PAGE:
European stock markets are treading water as investors brace for a US interest rate rise when the Federal Reserve meets later today.
UK investors also have the prospect of a rate rise from the Bank of England tomorrow, with the consensus being that the central bank will raise the interest rate to 1%.
Across the pond, US stocks inched higher shortly after the opening bell. The Dow Jones Industrial Average (^DJI) rose or 0.3%, at the open to 33,240.78.
The London benchmark was dragged down by mining stocks. Rio Tinto (RIO.L) lost 2.2% and Anglo American (AAL.L) fell 1.3% after being downgraded by brokers at Liberum. Glencore (GLNCY) also lost ground, but recovered in the afternoon, gaining 0.7%.
HSBC (HSBA.L) gained 1.1%, after it kicked off its planned $1bn share buyback.
Flutter (FLTR.L) jumped to the top of the FTSE 100 despite revealing a £30m hit from safer gambling laws and a slowdown in online betting revenues.
Online fashion retailer Boohoo (BOO.L) dropped 14%, as it reported a 28% fall in annual core earnings that reflected significant freight and logistics cost inflation and warned that pandemic-related external factors would continue to impact it this year.
Still, traders are mostly keeping to the sidelines ahead of the US Federal Reserve’s rate decision. The central bank is expected to hike rates by 50 basis points for the first time since the year 2000.
CMC Markets analyst Michael Hewson, in a note, said that a 50 basis point rate rise today would be of no surprise to most in the market, taking the Fed interest rate to 1%.
“This is the least of market expectations, when it comes to what the Fed may well announce today, with an outside chance we might get some members push for a 75bps hike,” the analyst said in a note. “The biggest question will be around the pace of its balance sheet reduction program along with the pace of subsequent rate hikes, with the potential for another 50bps hike to come in June,”
He added: “Powell’s comments at the IMF, that the Fed could well go much harder, and a lot quicker on rate hikes has prompted concern that the Fed may well overplay its hand at a time when the global economy looks set for a sustained slowdown, as China continues to lose its battle with COVID.”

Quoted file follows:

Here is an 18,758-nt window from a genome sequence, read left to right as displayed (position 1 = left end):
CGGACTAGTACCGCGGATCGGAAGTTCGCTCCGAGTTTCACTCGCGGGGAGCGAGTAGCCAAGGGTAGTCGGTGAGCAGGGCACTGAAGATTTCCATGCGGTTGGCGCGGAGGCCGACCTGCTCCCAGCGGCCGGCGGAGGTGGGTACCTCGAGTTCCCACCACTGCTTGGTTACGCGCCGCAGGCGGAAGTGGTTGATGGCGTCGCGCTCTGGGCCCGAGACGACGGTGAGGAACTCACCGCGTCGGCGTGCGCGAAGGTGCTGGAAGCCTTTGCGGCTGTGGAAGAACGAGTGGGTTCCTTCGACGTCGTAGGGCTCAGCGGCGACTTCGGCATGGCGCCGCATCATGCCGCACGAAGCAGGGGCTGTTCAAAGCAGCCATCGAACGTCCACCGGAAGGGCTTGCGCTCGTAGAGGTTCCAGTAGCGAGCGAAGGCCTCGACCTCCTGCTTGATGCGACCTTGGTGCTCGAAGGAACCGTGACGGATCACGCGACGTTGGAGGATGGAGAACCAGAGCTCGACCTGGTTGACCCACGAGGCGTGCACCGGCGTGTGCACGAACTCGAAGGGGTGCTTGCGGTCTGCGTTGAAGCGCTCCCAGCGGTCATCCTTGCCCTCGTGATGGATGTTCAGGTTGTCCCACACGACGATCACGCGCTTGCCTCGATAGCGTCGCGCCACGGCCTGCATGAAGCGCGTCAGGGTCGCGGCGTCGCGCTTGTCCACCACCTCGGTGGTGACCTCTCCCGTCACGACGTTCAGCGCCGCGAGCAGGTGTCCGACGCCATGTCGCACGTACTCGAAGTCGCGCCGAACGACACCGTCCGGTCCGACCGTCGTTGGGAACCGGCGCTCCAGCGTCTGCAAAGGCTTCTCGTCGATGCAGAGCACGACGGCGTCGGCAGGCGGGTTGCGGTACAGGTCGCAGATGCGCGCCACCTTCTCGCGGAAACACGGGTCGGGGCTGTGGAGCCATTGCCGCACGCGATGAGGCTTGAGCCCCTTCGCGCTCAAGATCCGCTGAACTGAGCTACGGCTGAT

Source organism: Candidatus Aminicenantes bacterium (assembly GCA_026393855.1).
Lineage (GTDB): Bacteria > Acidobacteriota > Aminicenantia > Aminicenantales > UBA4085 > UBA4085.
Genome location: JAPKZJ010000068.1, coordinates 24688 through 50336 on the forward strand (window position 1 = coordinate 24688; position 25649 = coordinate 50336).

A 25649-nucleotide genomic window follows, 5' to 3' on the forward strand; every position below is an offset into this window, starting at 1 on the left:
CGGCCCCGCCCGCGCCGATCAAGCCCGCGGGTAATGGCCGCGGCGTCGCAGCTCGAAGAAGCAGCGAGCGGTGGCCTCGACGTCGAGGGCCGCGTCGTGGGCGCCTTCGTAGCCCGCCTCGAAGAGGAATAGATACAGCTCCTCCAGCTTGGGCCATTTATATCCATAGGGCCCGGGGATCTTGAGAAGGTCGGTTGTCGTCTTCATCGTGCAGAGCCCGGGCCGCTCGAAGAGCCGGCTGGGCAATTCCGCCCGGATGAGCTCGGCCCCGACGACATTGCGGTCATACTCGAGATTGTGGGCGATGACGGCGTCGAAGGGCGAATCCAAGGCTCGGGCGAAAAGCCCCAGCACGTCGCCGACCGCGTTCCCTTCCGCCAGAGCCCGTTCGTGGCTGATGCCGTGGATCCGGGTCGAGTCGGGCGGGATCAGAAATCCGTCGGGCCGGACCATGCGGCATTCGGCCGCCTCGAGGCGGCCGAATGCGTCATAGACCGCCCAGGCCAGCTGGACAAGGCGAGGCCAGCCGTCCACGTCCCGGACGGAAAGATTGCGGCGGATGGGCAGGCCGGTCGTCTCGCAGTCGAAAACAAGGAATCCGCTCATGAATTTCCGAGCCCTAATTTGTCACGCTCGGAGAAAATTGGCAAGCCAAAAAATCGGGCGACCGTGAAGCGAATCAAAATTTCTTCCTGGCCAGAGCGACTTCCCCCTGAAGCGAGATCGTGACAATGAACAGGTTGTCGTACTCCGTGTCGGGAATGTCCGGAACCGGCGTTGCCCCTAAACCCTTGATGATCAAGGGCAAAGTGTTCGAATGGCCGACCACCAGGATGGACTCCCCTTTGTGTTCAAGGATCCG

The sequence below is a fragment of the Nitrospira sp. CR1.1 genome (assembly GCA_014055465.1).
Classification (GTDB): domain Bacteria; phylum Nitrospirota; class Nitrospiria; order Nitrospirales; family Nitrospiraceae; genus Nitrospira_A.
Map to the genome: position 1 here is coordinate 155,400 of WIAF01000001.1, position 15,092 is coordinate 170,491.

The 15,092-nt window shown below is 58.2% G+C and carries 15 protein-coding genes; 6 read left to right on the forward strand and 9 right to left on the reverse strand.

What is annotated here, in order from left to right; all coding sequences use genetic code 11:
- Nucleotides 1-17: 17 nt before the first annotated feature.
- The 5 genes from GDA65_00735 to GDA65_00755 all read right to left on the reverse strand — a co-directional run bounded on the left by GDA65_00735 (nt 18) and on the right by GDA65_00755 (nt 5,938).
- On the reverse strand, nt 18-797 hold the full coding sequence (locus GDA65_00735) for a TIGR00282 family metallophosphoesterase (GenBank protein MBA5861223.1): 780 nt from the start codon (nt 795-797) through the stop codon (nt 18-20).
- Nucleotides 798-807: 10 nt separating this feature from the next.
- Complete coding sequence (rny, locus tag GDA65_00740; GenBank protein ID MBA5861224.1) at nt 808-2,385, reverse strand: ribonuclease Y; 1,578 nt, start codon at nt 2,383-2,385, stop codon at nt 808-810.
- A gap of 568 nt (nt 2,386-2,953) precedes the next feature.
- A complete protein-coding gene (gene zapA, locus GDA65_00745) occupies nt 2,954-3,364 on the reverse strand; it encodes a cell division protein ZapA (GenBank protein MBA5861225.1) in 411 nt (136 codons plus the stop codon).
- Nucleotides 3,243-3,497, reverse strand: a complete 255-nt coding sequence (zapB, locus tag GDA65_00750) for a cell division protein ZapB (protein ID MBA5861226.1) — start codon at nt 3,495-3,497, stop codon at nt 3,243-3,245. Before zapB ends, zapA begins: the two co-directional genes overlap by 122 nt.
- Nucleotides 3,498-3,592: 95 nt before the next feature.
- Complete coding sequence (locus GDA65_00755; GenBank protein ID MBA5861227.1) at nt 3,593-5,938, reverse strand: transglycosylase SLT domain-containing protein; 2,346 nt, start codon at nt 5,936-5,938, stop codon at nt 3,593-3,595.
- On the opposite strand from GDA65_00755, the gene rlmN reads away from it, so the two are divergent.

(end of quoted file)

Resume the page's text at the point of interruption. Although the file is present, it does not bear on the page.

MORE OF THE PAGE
AJ Bell Investment Director Russ Mould said the US Federal Reserve’s determination to continue tightening monetary policy, via both higher interest rates and sterilisation of quantitative easing, is likely to make life more difficult for investors.
“Given that benchmark 10-year US Treasury yields are still running well below the prevailing rate of inflation, at 3.0% plays 8.5%, the bond market seems to be that the US economy is strong enough to withstand a gradual tightening of policy – and that even if it isn’t, the Fed will chicken out and quickly ease again. Yet wobbles in headline indices – and routs in previously hot areas of the market like new floats, SPAC deals and technology shares – suggest that stock market investors area not quite so sure for two reasons.
“First, the tune from the Powell-led Fed appears to be changing dramatically, with inflation the key issues and little apparent heed being paid to employment, financial market conditions or the soaring US dollar.
“Second, history suggests that even if the US economy can withstand a higher cost of money, financial markets may not, as improved returns on risk-free cash (at least in nominal, pre-inflation terms) dampen the relative appeal of financial assets such as bonds and shares, where the risks are higher, especially if a bull run leaves valuations looking extended relative to historic norms."
Meanwhile, oil prices pushed higher as the EU outlined plans to phased out imports of Russian crude over the next six months. Brent crude (BZ=F) was trading at $108 a barrel this Wednesday morning.
The ban will cover all Russian oil, seaborne and pipeline, crude and refined, European commission president Ursula von der Leyen said on Wednesday.
She vowed to phase out the supplies in an “orderly fashion”, hitting crude oil within six months and refined products by the end of the year.
Watch: How does inflation affect interest rates?